Sunday, April 11, 2010

Wanted: Strong, Conservative Candidates for 2010

crossposted from Blog @
The following story is the result of an initial look at some of the 2010 elections.
So a young man earns a bachelor’s degree from a university. Sometime thereafter he adds a masters in business administration as well as a law degree. After working in at least one administrative position he becomes the CEO of a firm with annual losses of $50 million. During his tenure at the helm the company realizes profits of $240 million. An impressive accomplishment no matter how you measure it.

This man later enters politics and runs for governor. He narrowly defeats the incumbent. It is said he refuses to enact an income or sales tax in his state. He cuts spending while maintaining ‘essential’ services. He is given credit for expanding access to healthcare, creating jobs, growing the state’s reserve funds as well as economic development and reducing crime.

In subsequent re-election bids this governor dramatically overwhelmed his opponents by margins of 3 to 1 and has enjoyed tremendous approval ratings for some time. In addition this governor’s state is reported to have won awards as the most livable state and the safest.
Does this sound like a conservative to you? On the downside this governor did not veto a bill allowing homosexual marriage even though it is reported he is personally opposed. He also is engaged in a regional global warming agenda and complying with the renewable energy act that may be ill=advised regardless of any good intentions.

If you haven’t guessed already this governor is a Democrat. Needless to say he endorsed Barack Obama for president. The humorous part, if there is one, his wife endorsed Hillary Clinton. And as you might expect as a pediatrician his wife is reported to be active in child obesity causes. So there is plenty of liberal philosophy lurking in the background yet this governor has some history not characteristic of liberals or Democrats, if there is a difference.
So what’s the point of all this? It should be no surprise to anyone that the 2010 elections have been characterized as the potential big comeback for conservatives. The GOP fancies themselves as the big winners given public anger at incumbents and in particular the Democratic party majority. It is not uncommon for the majority party to suffer losses in midterm elections. But what does the GOP offer to the growing trend of conservatism in the US?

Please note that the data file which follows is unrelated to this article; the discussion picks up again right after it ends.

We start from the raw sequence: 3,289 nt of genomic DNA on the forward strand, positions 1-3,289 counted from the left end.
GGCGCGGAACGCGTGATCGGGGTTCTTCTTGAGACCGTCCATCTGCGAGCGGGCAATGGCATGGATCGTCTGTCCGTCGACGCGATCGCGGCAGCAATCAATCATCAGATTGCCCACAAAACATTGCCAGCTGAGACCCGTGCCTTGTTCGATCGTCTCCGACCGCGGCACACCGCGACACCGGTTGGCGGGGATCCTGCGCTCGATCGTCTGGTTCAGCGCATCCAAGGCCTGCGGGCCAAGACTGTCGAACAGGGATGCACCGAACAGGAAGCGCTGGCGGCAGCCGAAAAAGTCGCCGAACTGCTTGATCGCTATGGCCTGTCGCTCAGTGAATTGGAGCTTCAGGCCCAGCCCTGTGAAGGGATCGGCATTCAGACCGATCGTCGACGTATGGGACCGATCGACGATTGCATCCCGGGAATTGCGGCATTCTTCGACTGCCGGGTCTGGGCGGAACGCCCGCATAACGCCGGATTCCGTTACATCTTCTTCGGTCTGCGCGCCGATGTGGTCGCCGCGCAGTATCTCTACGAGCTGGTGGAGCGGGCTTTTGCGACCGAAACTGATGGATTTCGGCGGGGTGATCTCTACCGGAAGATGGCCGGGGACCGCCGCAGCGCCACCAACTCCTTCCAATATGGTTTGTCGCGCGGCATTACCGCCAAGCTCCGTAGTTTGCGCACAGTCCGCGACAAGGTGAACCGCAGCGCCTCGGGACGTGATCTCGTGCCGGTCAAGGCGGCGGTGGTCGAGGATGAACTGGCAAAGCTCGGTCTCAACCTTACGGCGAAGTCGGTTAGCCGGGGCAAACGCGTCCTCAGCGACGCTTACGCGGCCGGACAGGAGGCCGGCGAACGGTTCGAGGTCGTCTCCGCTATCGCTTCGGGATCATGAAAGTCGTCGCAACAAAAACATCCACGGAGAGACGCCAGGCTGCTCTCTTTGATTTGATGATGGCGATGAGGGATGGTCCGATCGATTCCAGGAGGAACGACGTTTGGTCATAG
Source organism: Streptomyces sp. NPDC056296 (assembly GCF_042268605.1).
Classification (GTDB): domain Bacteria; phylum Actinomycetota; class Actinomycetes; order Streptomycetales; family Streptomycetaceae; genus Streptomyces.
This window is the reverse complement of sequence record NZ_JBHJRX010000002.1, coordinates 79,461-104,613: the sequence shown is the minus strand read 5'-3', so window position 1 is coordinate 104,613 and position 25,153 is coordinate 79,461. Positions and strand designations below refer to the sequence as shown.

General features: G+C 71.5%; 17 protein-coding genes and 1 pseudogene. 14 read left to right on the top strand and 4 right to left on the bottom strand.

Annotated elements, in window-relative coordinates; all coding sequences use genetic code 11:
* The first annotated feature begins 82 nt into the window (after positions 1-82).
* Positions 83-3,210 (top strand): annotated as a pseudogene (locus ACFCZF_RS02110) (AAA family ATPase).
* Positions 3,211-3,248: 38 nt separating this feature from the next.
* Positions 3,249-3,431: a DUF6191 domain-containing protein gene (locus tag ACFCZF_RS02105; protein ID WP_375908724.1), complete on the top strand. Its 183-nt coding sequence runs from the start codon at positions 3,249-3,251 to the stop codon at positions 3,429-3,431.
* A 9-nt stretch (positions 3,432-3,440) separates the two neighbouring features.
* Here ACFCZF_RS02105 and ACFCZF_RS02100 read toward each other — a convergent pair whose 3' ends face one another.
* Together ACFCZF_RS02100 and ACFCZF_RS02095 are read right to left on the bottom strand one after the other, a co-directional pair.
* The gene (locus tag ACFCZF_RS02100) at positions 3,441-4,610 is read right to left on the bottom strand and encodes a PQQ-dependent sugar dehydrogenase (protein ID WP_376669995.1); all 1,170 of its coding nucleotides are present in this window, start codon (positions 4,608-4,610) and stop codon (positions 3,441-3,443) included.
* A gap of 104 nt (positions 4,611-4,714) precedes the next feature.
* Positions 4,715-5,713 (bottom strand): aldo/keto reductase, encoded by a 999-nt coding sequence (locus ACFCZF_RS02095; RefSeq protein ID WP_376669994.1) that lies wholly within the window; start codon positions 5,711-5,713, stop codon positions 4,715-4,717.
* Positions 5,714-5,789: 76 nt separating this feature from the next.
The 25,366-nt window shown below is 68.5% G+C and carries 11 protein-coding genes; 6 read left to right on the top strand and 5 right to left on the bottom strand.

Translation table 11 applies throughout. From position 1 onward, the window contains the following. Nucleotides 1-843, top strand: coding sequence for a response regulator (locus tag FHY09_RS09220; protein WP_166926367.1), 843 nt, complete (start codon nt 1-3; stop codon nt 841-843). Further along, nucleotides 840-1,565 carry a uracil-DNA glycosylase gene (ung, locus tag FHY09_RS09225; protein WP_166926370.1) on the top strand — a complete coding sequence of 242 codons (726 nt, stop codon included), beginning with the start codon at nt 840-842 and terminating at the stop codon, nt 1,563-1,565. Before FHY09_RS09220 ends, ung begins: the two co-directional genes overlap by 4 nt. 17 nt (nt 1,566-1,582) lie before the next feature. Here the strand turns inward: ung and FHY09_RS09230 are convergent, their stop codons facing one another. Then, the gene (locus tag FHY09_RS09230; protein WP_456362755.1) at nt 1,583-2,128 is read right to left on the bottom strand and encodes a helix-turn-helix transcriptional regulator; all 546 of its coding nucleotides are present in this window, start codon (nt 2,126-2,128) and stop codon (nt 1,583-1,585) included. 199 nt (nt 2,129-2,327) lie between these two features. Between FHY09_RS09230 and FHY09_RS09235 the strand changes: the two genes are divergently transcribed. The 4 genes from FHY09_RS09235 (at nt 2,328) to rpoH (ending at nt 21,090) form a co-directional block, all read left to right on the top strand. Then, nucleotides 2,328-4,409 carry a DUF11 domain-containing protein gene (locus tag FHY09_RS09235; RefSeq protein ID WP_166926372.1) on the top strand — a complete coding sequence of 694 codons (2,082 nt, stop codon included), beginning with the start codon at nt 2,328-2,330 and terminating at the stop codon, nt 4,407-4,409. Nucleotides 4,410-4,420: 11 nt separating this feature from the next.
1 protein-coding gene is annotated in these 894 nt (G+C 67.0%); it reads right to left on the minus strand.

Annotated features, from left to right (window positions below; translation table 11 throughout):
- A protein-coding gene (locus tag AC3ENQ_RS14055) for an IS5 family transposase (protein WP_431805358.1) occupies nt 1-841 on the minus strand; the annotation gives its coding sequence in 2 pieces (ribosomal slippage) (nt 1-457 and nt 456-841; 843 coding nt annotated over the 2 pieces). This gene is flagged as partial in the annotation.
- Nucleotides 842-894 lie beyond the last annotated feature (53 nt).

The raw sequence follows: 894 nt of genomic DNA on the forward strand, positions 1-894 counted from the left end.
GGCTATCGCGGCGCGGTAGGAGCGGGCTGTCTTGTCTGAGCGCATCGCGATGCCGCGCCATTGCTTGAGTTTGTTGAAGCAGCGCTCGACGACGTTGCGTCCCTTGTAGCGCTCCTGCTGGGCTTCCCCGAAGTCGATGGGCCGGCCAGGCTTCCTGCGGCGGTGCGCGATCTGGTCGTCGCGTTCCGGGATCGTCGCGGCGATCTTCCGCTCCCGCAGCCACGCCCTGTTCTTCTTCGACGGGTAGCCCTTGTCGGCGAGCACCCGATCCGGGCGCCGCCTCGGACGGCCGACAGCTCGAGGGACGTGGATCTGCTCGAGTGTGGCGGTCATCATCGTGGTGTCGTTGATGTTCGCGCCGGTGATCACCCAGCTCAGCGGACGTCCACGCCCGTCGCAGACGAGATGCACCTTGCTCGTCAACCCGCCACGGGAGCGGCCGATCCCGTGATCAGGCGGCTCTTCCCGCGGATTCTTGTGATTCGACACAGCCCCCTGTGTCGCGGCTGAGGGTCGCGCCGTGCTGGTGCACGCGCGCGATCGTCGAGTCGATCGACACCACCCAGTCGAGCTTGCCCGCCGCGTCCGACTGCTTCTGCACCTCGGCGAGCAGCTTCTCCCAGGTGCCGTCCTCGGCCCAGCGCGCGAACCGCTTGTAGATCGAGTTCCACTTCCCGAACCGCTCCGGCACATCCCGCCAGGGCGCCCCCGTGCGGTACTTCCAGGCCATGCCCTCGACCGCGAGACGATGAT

Using the story provided here as an example it demonstrates what may be all too common in upcoming elections. In the story presented here, Governor John Lynch of New Hampshire may only be vulnerable this November based on polling data. Rasmussen Reports indicates Lynch has slipped from 50% in March to 47% now. His challengers at this point are in the mid 30’s in voter share. One conservative activist competing against Lynch for governor has a compelling bio and professional history. The others, one Democrat, one Republican are by no means political heavyweights either.

It would not necessarily be going out on a limb to suggest a victory for Lynch at this early stage of the game. The minority party, in many cases around the country including the US Congress, may not present strong conservative candidates in 2010. Like it or not those challenging liberal incumbents need a compelling resume’ to compete. After all, election outcomes are unfortunately driven by politics and that requires more than good intentions.
How many contests will the GOP concede for lack of a competitive conservative candidate or the willingness to spend what’s necessary to win?

Stanford Matthews Linked by Mind-Numbed Robot - thank you!

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